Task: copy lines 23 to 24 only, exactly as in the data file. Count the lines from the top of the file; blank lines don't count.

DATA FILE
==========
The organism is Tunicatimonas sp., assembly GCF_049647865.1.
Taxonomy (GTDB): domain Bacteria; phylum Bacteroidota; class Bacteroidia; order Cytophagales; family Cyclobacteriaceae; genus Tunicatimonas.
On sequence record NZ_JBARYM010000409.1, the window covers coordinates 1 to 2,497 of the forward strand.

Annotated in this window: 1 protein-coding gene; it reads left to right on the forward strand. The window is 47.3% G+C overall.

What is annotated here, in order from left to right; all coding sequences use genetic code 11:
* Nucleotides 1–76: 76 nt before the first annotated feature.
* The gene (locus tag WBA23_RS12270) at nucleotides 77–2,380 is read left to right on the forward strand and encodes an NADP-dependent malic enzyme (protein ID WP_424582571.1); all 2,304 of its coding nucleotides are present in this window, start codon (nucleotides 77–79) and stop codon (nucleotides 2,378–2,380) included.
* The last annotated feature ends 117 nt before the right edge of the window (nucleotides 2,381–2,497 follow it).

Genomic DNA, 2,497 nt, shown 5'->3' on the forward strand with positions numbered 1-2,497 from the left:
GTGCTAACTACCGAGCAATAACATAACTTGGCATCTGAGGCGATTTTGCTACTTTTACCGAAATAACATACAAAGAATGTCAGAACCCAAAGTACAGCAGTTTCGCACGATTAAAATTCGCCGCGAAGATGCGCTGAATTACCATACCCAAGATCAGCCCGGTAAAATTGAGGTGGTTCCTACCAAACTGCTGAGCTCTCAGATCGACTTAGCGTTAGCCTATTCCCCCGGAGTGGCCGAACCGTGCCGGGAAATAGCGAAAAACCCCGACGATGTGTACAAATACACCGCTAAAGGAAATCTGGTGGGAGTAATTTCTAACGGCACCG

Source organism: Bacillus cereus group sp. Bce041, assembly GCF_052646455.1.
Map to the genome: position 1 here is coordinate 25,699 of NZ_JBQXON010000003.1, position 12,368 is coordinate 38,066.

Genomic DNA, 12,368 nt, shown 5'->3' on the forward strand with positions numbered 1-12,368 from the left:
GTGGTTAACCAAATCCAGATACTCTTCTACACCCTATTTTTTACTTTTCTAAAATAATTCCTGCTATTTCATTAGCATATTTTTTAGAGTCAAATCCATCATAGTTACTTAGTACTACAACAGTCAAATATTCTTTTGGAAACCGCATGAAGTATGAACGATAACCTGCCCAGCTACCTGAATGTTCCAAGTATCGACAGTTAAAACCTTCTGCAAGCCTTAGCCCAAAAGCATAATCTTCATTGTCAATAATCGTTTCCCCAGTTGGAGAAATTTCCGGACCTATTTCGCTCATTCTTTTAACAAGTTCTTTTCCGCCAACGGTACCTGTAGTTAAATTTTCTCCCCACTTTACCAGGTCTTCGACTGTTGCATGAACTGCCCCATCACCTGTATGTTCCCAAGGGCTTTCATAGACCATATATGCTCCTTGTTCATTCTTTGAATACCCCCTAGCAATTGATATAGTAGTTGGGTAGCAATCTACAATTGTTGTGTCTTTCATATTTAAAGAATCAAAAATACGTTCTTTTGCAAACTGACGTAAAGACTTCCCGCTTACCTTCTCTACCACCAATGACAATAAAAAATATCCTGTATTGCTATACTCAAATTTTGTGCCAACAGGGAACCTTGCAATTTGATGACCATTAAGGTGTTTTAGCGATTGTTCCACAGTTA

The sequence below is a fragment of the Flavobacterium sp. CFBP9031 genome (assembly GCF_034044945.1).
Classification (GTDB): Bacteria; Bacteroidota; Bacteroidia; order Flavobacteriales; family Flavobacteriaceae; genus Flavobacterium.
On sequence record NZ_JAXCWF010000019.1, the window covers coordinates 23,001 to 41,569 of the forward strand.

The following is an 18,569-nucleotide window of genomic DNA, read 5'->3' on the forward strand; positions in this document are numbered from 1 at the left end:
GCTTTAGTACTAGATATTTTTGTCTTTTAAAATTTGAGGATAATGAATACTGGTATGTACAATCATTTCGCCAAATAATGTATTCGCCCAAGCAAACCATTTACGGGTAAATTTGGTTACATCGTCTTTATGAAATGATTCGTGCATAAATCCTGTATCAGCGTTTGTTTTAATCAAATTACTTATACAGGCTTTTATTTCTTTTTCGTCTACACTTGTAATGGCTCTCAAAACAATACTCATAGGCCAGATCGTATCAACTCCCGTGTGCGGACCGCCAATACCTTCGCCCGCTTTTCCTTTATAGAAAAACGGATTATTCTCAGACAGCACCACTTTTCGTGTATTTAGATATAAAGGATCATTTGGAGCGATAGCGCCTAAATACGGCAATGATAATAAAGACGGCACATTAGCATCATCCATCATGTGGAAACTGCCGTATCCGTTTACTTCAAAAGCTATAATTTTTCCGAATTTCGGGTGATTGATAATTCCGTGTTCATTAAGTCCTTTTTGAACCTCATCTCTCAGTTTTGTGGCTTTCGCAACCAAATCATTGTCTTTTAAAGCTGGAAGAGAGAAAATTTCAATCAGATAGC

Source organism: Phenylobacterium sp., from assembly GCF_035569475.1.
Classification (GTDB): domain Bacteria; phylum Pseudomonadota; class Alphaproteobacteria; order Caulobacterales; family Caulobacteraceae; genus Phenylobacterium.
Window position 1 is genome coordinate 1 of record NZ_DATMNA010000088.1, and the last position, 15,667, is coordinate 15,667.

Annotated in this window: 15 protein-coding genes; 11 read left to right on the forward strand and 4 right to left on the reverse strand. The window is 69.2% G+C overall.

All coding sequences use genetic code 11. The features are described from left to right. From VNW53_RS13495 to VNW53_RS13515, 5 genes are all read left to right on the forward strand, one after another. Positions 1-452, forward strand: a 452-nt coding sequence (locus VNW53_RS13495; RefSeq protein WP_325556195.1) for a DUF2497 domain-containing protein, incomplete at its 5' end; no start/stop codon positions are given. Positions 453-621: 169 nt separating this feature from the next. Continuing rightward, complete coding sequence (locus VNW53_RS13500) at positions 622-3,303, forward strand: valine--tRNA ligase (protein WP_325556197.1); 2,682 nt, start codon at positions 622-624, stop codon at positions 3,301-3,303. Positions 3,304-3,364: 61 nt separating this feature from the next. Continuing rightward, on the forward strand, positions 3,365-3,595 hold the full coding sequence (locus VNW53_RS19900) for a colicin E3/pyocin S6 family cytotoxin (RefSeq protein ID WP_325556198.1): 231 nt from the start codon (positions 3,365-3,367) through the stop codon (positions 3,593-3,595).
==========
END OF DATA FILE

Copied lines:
Annotated in this window: 15 protein-coding genes; 11 read left to right on the forward strand and 4 right to left on the reverse strand. The window is 69.2% G+C overall.

All coding sequences use genetic code 11. The features are described from left to right. From VNW53_RS13495 to VNW53_RS13515, 5 genes are all read left to right on the forward strand, one after another. Positions 1-452, forward strand: a 452-nt coding sequence (locus VNW53_RS13495; RefSeq protein WP_325556195.1) for a DUF2497 domain-containing protein, incomplete at its 5' end; no start/stop codon positions are given. Positions 453-621: 169 nt separating this feature from the next. Continuing rightward, complete coding sequence (locus VNW53_RS13500) at positions 622-3,303, forward strand: valine--tRNA ligase (protein WP_325556197.1); 2,682 nt, start codon at positions 622-624, stop codon at positions 3,301-3,303. Positions 3,304-3,364: 61 nt separating this feature from the next. Continuing rightward, on the forward strand, positions 3,365-3,595 hold the full coding sequence (locus VNW53_RS19900) for a colicin E3/pyocin S6 family cytotoxin (RefSeq protein ID WP_325556198.1): 231 nt from the start codon (positions 3,365-3,367) through the stop codon (positions 3,593-3,595).